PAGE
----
Libreboot is a coreboot distribution, that supports a bunch of devices. Among many x86_64 devices, you can also install on two ARM-powered Chromebook. One of these Chromebooks is the ASUS Chromebook Flip C101p, and since I did not find a proper guide on how to disable firmware write protection, a necessary step before installing Libreboot, here's a stab at providing one.

The device

Skip this if you know the device.

The Asus Chromebook Flip C101p (Codename gru-bob) is a convertible, 10" mini-notebook, introduced in 2017 and powered by the Google OP-1 (OP may stand for "online processor" according to Martijn, which is hilarious!). The OP-1 is essentially a rebranded Rockchip RK3399, so quite familiar, well supported hardware. It's small but still has a keyboard I find nice to type on, and I've had a few of these previously. The IPS screen is not particularily amazing with its 1280 × 800px resolution, but my shorter, long ago experience with both the Samsung Chromebook Plus (gru-kevin), which has a 2400 × 1600px screen, and to a lesser degree, the FullHD PineBook Pro led me to believe that it's a good choice for the SoC: It feels quick!

It ships with ChromeOS, and the final release of ChromeOS to support it was 116 - the device is EOL'd, no longer supported by Google.

Fortunately, you can boot quite a few (GNU/)Linux distributions on the thing, and have been able to do so for a long, long time:

Why Libreboot?

You can boot all of these projects without installing Libreboot, so why?

Simple. You'll have to be in developer mode, and everytime you turn on your device, you will have to press Ctrl + D or Ctrl + U quickly enough, to avoid a really annoying sound. Now, that ChromeOS is no longer supporting the device, it makes even more sense to have smooth booting to Linux!

In order to flash other boot firmware to a Chromebook, it has to be put into developer mode. Also, you need to turn write protect off.

Unlike newer ChromeOS devices, the C101p still has a write-protect screw, and according to other reports, it also has the newer CR50 protection, so that you will need a so called Suzy-Q cable or disconnect the battery. The following guide does not need a Suzy-Q cable, as I do not have one.

Things to do first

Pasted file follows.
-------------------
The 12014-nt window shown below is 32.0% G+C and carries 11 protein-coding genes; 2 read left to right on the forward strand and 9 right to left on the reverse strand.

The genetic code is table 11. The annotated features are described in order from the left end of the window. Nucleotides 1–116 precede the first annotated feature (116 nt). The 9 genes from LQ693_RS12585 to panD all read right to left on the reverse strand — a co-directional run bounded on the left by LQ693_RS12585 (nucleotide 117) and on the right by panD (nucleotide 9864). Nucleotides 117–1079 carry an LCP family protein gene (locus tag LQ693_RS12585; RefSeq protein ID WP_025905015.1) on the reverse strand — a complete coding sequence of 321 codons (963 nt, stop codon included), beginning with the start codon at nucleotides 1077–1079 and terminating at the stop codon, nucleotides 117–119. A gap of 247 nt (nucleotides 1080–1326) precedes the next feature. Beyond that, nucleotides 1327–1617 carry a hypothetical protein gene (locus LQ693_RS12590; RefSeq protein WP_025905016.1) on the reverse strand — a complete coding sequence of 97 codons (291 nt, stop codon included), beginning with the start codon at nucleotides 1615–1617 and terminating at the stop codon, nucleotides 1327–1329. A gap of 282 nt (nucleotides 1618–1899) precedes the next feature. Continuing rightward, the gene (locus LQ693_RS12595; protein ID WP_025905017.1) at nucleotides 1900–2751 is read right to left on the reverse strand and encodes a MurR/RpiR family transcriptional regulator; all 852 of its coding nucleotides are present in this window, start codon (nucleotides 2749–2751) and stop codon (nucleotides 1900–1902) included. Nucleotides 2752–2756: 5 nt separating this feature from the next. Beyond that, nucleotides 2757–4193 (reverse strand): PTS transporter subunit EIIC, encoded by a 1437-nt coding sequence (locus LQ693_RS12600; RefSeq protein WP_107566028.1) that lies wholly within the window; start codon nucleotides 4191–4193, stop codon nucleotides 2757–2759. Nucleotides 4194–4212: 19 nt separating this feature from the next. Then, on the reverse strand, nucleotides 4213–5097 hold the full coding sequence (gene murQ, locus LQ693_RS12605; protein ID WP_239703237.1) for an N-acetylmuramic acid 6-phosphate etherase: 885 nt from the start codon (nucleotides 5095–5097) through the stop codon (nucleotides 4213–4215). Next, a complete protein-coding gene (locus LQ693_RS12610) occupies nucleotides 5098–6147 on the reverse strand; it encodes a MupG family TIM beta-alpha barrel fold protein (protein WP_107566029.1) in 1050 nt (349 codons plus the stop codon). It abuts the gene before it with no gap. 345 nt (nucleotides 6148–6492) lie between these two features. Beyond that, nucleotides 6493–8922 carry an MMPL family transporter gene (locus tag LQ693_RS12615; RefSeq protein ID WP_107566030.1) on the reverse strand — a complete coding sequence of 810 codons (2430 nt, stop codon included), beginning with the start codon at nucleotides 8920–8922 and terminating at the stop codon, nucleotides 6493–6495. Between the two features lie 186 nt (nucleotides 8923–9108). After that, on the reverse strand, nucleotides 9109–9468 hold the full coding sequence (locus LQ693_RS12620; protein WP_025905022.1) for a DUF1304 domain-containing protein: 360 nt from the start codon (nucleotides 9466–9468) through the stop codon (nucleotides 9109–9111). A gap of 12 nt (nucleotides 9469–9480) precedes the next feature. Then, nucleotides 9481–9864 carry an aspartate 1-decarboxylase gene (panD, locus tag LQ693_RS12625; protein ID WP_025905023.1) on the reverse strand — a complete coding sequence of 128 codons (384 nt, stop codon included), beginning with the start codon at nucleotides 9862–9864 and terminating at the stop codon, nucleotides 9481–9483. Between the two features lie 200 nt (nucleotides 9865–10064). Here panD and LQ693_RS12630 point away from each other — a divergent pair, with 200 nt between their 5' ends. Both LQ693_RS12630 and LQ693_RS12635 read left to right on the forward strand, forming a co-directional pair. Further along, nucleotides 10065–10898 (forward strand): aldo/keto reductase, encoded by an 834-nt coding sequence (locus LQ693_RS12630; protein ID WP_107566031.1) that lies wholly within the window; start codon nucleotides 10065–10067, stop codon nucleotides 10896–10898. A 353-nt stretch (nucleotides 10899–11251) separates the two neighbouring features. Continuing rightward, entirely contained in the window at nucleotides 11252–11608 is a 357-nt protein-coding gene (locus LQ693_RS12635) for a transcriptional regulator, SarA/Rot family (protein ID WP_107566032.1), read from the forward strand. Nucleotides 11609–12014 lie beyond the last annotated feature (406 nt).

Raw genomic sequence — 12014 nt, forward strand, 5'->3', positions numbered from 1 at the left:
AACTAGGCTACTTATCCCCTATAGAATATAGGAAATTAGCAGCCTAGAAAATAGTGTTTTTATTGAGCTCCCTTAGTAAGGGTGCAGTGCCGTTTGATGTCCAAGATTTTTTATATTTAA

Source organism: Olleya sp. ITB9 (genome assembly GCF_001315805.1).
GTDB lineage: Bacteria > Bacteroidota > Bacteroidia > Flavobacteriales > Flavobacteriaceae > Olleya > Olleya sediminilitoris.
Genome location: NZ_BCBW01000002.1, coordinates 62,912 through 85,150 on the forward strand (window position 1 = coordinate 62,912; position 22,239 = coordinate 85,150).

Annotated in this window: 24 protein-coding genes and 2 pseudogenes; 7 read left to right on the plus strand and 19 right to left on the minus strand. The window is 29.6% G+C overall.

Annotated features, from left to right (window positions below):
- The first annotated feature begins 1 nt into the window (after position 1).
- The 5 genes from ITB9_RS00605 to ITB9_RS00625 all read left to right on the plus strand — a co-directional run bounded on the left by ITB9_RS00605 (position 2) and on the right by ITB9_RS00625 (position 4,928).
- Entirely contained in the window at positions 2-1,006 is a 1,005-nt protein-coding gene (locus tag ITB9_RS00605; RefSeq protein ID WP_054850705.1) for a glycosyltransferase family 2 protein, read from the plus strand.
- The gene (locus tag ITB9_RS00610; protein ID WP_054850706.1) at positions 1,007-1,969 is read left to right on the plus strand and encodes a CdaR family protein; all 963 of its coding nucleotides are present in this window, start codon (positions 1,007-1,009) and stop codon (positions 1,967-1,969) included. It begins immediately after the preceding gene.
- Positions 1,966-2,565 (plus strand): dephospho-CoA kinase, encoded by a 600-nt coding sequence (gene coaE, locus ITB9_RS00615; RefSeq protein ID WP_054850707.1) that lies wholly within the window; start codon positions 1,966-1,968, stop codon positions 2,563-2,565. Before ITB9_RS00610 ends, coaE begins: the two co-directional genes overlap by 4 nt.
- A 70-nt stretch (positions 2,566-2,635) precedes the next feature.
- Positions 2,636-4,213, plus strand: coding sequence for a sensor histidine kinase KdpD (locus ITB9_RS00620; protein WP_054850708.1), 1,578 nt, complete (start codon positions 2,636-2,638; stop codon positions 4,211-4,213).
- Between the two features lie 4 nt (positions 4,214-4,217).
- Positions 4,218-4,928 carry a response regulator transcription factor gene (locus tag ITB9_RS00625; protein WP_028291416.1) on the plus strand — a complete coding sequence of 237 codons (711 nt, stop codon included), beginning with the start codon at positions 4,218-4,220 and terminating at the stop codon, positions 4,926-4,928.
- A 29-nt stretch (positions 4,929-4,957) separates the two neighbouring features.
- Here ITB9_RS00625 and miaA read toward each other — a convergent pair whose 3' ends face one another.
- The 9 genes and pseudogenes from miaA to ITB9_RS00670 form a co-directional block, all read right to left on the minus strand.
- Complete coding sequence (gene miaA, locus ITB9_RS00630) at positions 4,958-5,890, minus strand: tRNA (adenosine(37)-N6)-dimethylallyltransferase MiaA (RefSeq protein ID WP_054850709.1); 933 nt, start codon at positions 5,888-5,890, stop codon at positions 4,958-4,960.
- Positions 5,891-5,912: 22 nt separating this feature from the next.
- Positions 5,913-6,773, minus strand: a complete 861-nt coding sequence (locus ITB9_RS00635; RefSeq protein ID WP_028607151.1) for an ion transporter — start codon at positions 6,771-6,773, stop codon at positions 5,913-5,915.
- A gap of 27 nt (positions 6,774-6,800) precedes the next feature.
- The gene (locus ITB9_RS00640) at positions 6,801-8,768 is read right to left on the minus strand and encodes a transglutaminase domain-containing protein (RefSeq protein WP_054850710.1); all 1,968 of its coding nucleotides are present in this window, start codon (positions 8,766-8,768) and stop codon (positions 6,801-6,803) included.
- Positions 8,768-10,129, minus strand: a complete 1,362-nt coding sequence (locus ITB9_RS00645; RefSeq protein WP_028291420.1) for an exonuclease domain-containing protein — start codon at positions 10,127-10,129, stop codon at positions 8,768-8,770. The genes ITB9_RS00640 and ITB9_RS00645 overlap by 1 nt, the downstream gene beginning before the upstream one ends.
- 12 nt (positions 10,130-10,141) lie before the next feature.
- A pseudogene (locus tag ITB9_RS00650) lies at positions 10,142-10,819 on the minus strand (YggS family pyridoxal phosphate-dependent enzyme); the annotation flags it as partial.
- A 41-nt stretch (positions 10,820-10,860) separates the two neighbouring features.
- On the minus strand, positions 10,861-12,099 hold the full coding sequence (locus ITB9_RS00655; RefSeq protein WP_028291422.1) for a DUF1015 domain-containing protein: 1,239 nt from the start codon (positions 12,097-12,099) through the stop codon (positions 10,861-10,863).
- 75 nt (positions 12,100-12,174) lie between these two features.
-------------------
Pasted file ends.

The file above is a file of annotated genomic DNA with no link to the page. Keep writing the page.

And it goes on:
1. Enable developer mode as outlined here.
  2. Have a USB thumb drive or microSD card ready - if you want to, you can download Libreboot onto it: The newer releases (I used 20240225) are in testing. Optionally, also get a USB keyboard, since you'll need to type things with an opened device.
  3. Follow this guide to open the C101P (first 5 pictures, it's for the older RK3288 sibling, the C100P).

Unplug the battery and remove the write protect screw

To unplug the battery, you have to first remove the speaker on the bottom right, it has two Philips-head screws (make sure to put them somewhere else than the screws you removed before opening the case, as they look similar, but are different ;-)).

The speaker on the right side, with screws already removed.
The speaker on the right side, screws already removed.

Having the speaker unscrewed, gently pull it aside. You can now unplug the battery by lifting the connector up (I used my screw driver, some plastic object is recommended instead).

Disconnected battery connector and write protect screw up top.
Disconnected battery connector and write protect screw (up top).

Now, it's time to find the screw. It's the one to the right side of the battery, or next to the ASUS logo, if you remove the black protection layer from the mainboard (which you don't need to).

With all that done, you can connect power to your C101P and boot it up. An external keyboard can come in handy to type things, if you are careful and have not removed the top cover, you can probably do without.

Boot into into guest mode, press Ctrl+ Alt + T to bring up the terminal, enter shell.

I then cd'd to my USB drive (to have a writeable directory to back up the original boot loader) and then followed the Chromebook flashing instructions on

I've then booted into a downloaded postmarketOS image and installed postmarketOS to the eMMC via pmbootstrap, and am quite happy so far, despite having suspend issues (on lid close) to figure out.